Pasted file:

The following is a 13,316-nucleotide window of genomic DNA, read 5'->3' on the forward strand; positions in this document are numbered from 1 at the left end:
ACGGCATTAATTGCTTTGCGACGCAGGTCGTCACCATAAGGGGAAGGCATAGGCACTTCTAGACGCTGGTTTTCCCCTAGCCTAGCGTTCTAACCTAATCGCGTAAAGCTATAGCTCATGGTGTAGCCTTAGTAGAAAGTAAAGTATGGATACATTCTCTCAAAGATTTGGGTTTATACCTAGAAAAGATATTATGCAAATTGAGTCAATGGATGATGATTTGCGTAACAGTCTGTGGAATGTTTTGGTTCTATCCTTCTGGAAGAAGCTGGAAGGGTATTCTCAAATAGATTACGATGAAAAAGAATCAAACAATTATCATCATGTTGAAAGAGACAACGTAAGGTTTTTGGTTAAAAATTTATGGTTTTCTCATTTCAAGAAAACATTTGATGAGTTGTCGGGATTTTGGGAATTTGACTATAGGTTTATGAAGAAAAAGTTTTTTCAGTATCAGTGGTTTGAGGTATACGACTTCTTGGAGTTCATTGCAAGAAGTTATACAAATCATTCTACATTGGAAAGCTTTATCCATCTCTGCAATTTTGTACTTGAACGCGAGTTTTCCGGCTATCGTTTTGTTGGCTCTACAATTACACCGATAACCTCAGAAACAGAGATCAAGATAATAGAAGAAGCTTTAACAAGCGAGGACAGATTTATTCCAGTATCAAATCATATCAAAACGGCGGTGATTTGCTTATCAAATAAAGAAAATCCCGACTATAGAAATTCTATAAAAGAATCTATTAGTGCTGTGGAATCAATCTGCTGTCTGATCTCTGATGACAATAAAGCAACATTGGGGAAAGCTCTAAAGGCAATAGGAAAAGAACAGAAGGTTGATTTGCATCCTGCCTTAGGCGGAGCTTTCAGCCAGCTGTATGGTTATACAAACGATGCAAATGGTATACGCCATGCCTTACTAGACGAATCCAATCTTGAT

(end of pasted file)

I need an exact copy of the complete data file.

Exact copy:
The following is a 13,316-nucleotide window of genomic DNA, read 5'->3' on the forward strand; positions in this document are numbered from 1 at the left end:
ACGGCATTAATTGCTTTGCGACGCAGGTCGTCACCATAAGGGGAAGGCATAGGCACTTCTAGACGCTGGTTTTCCCCTAGCCTAGCGTTCTAACCTAATCGCGTAAAGCTATAGCTCATGGTGTAGCCTTAGTAGAAAGTAAAGTATGGATACATTCTCTCAAAGATTTGGGTTTATACCTAGAAAAGATATTATGCAAATTGAGTCAATGGATGATGATTTGCGTAACAGTCTGTGGAATGTTTTGGTTCTATCCTTCTGGAAGAAGCTGGAAGGGTATTCTCAAATAGATTACGATGAAAAAGAATCAAACAATTATCATCATGTTGAAAGAGACAACGTAAGGTTTTTGGTTAAAAATTTATGGTTTTCTCATTTCAAGAAAACATTTGATGAGTTGTCGGGATTTTGGGAATTTGACTATAGGTTTATGAAGAAAAAGTTTTTTCAGTATCAGTGGTTTGAGGTATACGACTTCTTGGAGTTCATTGCAAGAAGTTATACAAATCATTCTACATTGGAAAGCTTTATCCATCTCTGCAATTTTGTACTTGAACGCGAGTTTTCCGGCTATCGTTTTGTTGGCTCTACAATTACACCGATAACCTCAGAAACAGAGATCAAGATAATAGAAGAAGCTTTAACAAGCGAGGACAGATTTATTCCAGTATCAAATCATATCAAAACGGCGGTGATTTGCTTATCAAATAAAGAAAATCCCGACTATAGAAATTCTATAAAAGAATCTATTAGTGCTGTGGAATCAATCTGCTGTCTGATCTCTGATGACAATAAAGCAACATTGGGGAAAGCTCTAAAGGCAATAGGAAAAGAACAGAAGGTTGATTTGCATCCTGCCTTAGGCGGAGCTTTCAGCCAGCTGTATGGTTATACAAACGATGCAAATGGTATACGCCATGCCTTACTAGACGAATCCAATCTTGAT